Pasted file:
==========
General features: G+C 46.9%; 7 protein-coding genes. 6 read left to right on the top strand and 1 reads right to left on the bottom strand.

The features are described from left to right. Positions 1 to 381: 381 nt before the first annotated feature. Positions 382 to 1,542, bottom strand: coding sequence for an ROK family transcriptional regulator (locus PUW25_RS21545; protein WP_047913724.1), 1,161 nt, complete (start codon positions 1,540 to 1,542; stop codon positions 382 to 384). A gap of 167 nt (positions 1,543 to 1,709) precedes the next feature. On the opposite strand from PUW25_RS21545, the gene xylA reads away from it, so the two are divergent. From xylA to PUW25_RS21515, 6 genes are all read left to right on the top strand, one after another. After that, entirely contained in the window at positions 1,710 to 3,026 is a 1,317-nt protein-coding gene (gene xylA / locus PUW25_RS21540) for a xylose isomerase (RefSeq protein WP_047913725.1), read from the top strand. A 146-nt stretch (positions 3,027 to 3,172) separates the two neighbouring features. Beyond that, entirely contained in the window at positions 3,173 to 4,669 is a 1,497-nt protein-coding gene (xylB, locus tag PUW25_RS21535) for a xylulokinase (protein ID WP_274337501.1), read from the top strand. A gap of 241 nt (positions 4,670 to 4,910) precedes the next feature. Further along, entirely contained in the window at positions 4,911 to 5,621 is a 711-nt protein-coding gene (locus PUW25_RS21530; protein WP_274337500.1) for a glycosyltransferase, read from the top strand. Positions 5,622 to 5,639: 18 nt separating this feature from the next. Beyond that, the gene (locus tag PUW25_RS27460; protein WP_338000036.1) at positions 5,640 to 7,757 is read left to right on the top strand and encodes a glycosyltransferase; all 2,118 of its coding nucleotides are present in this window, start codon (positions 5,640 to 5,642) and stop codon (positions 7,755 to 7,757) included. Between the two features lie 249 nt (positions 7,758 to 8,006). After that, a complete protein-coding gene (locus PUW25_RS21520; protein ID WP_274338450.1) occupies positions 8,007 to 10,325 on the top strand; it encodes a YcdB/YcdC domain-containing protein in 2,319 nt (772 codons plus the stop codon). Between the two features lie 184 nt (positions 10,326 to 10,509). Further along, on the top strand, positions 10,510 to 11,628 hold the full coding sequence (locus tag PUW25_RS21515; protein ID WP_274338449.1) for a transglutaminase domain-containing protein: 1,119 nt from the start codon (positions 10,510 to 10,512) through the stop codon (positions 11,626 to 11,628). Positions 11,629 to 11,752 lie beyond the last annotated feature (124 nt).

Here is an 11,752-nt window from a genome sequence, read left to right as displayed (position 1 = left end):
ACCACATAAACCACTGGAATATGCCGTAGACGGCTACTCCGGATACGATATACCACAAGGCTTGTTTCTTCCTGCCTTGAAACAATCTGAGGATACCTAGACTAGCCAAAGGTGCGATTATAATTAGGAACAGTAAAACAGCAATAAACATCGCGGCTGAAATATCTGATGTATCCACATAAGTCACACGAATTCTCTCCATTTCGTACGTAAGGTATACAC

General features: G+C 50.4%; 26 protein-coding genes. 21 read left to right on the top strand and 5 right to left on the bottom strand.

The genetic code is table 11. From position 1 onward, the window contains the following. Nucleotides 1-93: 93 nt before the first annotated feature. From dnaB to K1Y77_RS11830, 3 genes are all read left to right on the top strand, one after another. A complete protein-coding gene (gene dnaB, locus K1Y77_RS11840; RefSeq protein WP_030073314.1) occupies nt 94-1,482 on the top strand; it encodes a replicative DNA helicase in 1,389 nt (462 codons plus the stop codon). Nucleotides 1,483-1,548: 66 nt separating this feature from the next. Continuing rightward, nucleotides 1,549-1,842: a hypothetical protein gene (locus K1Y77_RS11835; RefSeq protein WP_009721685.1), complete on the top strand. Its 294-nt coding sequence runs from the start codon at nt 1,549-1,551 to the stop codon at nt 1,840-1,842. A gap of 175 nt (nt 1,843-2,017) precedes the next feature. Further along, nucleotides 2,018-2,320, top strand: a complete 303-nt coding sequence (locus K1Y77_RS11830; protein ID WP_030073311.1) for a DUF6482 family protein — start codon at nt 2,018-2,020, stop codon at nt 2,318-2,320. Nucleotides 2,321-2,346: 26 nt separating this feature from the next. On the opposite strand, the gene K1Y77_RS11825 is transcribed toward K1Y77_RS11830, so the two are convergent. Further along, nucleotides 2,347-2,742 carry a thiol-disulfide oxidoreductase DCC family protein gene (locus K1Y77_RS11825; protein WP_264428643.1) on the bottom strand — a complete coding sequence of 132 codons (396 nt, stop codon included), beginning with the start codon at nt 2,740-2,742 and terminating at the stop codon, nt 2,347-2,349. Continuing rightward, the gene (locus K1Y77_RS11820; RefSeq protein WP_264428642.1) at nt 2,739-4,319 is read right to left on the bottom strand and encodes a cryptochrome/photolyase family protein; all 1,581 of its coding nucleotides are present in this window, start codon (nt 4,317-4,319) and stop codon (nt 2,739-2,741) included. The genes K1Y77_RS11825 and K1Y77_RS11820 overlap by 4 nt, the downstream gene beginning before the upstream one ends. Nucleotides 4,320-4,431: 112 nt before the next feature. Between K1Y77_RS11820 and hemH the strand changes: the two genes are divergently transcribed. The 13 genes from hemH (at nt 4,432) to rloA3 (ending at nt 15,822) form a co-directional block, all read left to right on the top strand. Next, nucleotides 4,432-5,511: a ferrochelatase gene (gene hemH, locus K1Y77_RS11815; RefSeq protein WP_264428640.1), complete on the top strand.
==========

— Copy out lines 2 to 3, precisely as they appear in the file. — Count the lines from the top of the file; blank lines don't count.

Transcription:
The features are described from left to right. Positions 1 to 381: 381 nt before the first annotated feature. Positions 382 to 1,542, bottom strand: coding sequence for an ROK family transcriptional regulator (locus PUW25_RS21545; protein WP_047913724.1), 1,161 nt, complete (start codon positions 1,540 to 1,542; stop codon positions 382 to 384). A gap of 167 nt (positions 1,543 to 1,709) precedes the next feature. On the opposite strand from PUW25_RS21545, the gene xylA reads away from it, so the two are divergent. From xylA to PUW25_RS21515, 6 genes are all read left to right on the top strand, one after another. After that, entirely contained in the window at positions 1,710 to 3,026 is a 1,317-nt protein-coding gene (gene xylA / locus PUW25_RS21540) for a xylose isomerase (RefSeq protein WP_047913725.1), read from the top strand. A 146-nt stretch (positions 3,027 to 3,172) separates the two neighbouring features. Beyond that, entirely contained in the window at positions 3,173 to 4,669 is a 1,497-nt protein-coding gene (xylB, locus tag PUW25_RS21535) for a xylulokinase (protein ID WP_274337501.1), read from the top strand. A gap of 241 nt (positions 4,670 to 4,910) precedes the next feature. Further along, entirely contained in the window at positions 4,911 to 5,621 is a 711-nt protein-coding gene (locus PUW25_RS21530; protein WP_274337500.1) for a glycosyltransferase, read from the top strand. Positions 5,622 to 5,639: 18 nt separating this feature from the next. Beyond that, the gene (locus tag PUW25_RS27460; protein WP_338000036.1) at positions 5,640 to 7,757 is read left to right on the top strand and encodes a glycosyltransferase; all 2,118 of its coding nucleotides are present in this window, start codon (positions 5,640 to 5,642) and stop codon (positions 7,755 to 7,757) included. Between the two features lie 249 nt (positions 7,758 to 8,006). After that, a complete protein-coding gene (locus PUW25_RS21520; protein ID WP_274338450.1) occupies positions 8,007 to 10,325 on the top strand; it encodes a YcdB/YcdC domain-containing protein in 2,319 nt (772 codons plus the stop codon). Between the two features lie 184 nt (positions 10,326 to 10,509). Further along, on the top strand, positions 10,510 to 11,628 hold the full coding sequence (locus tag PUW25_RS21515; protein ID WP_274338449.1) for a transglutaminase domain-containing protein: 1,119 nt from the start codon (positions 10,510 to 10,512) through the stop codon (positions 11,626 to 11,628). Positions 11,629 to 11,752 lie beyond the last annotated feature (124 nt).

Here is an 11,752-nt window from a genome sequence, read left to right as displayed (position 1 = left end):